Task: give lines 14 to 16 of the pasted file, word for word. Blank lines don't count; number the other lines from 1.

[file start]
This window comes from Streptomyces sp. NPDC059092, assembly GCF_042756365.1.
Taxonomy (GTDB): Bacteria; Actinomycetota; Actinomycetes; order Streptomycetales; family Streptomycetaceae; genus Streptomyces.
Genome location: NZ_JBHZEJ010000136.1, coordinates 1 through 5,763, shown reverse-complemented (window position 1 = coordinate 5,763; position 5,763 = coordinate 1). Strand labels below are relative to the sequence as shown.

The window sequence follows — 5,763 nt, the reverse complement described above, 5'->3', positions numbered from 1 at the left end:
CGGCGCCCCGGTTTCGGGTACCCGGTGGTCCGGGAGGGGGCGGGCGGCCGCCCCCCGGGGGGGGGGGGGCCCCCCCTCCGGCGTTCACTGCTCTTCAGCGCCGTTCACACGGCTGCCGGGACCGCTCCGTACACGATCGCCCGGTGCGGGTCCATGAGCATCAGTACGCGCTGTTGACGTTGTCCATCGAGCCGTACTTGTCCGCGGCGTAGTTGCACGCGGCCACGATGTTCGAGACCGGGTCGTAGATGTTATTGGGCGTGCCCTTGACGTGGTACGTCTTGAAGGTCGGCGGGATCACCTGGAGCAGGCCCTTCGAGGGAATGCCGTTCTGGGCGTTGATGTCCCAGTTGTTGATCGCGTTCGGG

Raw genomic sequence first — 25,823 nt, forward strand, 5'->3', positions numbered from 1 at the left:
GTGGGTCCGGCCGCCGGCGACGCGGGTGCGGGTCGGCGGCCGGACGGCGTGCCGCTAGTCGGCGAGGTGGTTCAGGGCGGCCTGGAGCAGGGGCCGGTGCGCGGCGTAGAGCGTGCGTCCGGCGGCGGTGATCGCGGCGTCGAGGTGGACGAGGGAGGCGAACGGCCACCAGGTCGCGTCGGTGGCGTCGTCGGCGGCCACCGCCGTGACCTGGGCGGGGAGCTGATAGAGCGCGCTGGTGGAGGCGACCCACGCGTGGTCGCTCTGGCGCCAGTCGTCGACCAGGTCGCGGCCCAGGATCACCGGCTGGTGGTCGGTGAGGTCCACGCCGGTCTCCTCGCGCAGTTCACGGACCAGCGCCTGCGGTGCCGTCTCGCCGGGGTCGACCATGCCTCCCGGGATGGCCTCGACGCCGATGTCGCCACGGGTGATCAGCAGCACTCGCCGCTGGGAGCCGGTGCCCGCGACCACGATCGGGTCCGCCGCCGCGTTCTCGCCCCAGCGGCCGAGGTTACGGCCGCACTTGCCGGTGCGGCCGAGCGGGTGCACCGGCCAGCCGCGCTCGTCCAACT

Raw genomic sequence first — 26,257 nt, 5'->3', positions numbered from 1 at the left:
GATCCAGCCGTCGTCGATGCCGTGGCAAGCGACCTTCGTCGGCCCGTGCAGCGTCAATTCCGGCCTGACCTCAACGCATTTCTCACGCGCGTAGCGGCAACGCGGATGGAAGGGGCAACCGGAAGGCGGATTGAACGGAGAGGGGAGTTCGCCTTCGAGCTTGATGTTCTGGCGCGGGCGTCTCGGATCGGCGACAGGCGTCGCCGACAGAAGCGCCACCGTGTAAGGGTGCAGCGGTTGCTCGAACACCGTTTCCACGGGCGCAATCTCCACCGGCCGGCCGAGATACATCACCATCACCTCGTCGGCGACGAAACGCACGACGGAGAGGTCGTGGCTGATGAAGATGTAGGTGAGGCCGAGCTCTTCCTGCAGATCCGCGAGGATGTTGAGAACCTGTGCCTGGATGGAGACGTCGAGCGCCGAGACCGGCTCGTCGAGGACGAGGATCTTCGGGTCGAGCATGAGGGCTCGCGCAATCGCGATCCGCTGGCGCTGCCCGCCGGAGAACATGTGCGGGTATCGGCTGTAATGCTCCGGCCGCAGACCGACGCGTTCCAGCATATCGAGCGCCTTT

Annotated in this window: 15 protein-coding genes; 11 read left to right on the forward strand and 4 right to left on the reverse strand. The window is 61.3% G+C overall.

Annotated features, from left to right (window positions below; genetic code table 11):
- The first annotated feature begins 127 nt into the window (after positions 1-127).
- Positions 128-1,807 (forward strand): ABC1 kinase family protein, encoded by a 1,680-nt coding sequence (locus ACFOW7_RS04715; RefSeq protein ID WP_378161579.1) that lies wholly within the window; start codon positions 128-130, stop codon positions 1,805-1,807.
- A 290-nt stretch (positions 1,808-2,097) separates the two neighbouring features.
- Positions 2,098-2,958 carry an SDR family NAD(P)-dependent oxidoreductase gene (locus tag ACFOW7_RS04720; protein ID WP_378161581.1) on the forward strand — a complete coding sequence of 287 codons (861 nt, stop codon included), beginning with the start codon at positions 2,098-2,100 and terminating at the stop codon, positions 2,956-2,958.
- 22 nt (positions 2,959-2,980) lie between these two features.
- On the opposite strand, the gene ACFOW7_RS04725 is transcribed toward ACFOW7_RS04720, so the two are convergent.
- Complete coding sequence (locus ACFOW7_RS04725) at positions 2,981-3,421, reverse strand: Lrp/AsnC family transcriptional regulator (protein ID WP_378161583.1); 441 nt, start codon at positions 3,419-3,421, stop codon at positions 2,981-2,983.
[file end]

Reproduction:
- A 290-nt stretch (positions 1,808-2,097) separates the two neighbouring features.
- Positions 2,098-2,958 carry an SDR family NAD(P)-dependent oxidoreductase gene (locus tag ACFOW7_RS04720; protein ID WP_378161581.1) on the forward strand — a complete coding sequence of 287 codons (861 nt, stop codon included), beginning with the start codon at positions 2,098-2,100 and terminating at the stop codon, positions 2,956-2,958.
- 22 nt (positions 2,959-2,980) lie between these two features.